Kieran Mulhall from Ireland had other ideas, “I think Hillary would be the candidate with the ability to do the most damage. Trump I think would back out of the claims he’s made.”
What impact would the candidates have on relations between your home country and the U.S?
The variation in nationalities gave rise to very different answers. “The Fiji Islands and the U.S. share neutral relations with each other,” says Breen. “The current Fijian government supports the Democratic Party so I can only see a strengthening of ties to the U.S. should Clinton be elected.” Nguyen, from Vietnam says, “The first female President would bring hope for Vietnamese women to dream of something outside of their kitchens and living rooms. Feminism on the rise! On the other hand, if Trump wins Vietnam is going to take advantage of his image as a bad representative of capitalist countries, democracy and Western values and use it to promote the communist way.”
Kindyakova has a bleaker outlook on relations between Russia and the U.S. “From the things Hillary has said, the relationship will deteriorate. I hope she’ll change her stance if she becomes President and be more open to working with Russia. However, if Trump is elected I think relations might improve, since Trump has said more than once that he would like to become partners with Russia.” Mulhall, from Ireland says, “Trump’s hotel might get better but I think that’s about it. That part of Ireland loves him. I think Hillary will do better for Ireland if she’s elected. She has a history of relations with Ireland because of her husband.”
Professor Sandilya says, “If Trump enacts the economic legislation he’s talked about, like keeping jobs within American borders, that could really hurt the Indian economy. I think Hillary will keep up the status quo in regards to relations with India. Right now the U.S. and India are on an upswing, so I think Hillary would try and keep it that way.”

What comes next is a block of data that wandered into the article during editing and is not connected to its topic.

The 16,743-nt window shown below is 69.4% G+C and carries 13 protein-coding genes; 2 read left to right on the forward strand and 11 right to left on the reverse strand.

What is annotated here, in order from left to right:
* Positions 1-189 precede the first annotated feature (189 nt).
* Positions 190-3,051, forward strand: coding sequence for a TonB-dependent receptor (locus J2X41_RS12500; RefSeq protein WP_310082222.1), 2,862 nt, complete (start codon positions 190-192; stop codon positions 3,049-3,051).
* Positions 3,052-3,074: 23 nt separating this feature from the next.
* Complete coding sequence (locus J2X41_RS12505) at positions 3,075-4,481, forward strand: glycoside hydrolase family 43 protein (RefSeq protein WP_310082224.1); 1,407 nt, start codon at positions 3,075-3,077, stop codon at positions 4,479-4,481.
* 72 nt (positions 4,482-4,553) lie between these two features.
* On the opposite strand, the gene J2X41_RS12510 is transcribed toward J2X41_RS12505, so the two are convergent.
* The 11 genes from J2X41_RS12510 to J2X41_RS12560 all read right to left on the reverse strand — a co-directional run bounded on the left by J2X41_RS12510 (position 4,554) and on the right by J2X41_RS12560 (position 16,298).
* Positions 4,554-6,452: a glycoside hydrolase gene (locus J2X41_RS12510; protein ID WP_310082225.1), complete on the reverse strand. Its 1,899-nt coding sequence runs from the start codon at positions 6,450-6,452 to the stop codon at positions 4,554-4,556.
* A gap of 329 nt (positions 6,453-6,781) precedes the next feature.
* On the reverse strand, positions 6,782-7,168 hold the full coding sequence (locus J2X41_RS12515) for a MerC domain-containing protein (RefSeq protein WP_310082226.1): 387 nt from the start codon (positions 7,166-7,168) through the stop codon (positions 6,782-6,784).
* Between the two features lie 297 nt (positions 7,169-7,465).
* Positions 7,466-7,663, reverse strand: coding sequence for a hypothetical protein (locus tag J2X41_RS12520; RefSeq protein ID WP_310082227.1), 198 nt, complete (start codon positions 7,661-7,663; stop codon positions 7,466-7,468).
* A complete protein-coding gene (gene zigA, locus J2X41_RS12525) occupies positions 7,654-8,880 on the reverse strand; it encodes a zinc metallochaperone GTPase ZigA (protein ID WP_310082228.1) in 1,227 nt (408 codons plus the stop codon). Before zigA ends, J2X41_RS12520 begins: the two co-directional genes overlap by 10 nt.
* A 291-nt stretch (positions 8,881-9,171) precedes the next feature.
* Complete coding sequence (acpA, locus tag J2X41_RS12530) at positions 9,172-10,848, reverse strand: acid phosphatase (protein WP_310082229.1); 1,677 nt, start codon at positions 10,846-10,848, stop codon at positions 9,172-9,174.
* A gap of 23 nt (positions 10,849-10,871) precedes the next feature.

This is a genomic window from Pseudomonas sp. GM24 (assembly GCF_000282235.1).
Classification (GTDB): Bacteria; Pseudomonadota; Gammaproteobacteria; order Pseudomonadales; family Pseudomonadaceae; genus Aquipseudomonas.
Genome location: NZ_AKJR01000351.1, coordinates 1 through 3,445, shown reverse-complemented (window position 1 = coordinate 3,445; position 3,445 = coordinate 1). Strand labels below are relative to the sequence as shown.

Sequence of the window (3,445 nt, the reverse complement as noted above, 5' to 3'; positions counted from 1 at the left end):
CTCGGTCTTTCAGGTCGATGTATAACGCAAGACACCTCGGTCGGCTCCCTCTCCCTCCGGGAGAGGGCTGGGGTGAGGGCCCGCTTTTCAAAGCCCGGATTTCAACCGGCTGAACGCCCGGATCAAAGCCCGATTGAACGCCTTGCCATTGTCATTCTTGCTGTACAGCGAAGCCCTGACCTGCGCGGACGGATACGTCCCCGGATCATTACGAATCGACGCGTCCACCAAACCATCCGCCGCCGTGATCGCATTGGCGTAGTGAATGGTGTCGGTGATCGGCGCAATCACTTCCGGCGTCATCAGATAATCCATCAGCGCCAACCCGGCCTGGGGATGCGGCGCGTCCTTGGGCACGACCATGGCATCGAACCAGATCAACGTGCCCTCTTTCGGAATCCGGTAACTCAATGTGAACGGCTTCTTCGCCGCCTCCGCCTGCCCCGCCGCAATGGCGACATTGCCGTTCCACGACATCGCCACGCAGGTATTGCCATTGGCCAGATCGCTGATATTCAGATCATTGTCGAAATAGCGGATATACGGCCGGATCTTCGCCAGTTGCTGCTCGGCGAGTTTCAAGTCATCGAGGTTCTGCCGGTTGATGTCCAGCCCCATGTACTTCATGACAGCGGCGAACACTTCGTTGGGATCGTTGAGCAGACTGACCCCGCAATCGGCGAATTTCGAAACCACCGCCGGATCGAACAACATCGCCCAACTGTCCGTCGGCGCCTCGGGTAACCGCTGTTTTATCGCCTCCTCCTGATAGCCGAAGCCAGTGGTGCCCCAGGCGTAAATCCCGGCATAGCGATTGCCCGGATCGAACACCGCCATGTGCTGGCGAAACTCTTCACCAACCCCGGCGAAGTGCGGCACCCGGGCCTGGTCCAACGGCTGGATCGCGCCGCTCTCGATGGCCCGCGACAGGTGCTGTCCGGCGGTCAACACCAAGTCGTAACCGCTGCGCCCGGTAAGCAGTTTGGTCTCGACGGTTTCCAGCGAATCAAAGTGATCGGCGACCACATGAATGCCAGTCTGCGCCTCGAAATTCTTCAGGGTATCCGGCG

Has your opinion of the U.S. changed because of the current Presidential election?
This question split the survey sample down the middle.
Press says his opinion hasn’t changed. “All of those problems were visible. The politics in the U.S. are hilarious, there’s a lot of drama.” No argument there, this election year has been regularly ranked one of the worst in U.S. history.
Kindyakova agrees. “I just think it’s funny to watch how these elections have been unfolding. I’ve never paid attention to elections, but because these elections have been so heavily covered by international media I had no choice but to pay attention. America is good with entertainment and these elections didn’t fail to entertain.”
Professor Sandilya says his opinion hasn’t changed either. “I think America is a great country. In the long run, I think they will be able to recover from this and continue to be great.”
On the flip side, Nguyen says her opinion of the U.S. has definitely changed. “The fact that Trump gained so much support is ridiculous and scary too. Whoever wins, the U.S. is already so fragmented and messed up, I’m not sure what will happen.” Breen agrees. “Before the nominations I was a huge supporter of Bernie Sanders. It shocks me to see that the two current candidates are where they are today, given the far better choices during the primaries.” Mulhall agrees as well, and is blunt about it: “My opinion is massively negative. I’m embarrassed for America.”
Cover photo courtesy of Flickr user Rich Girard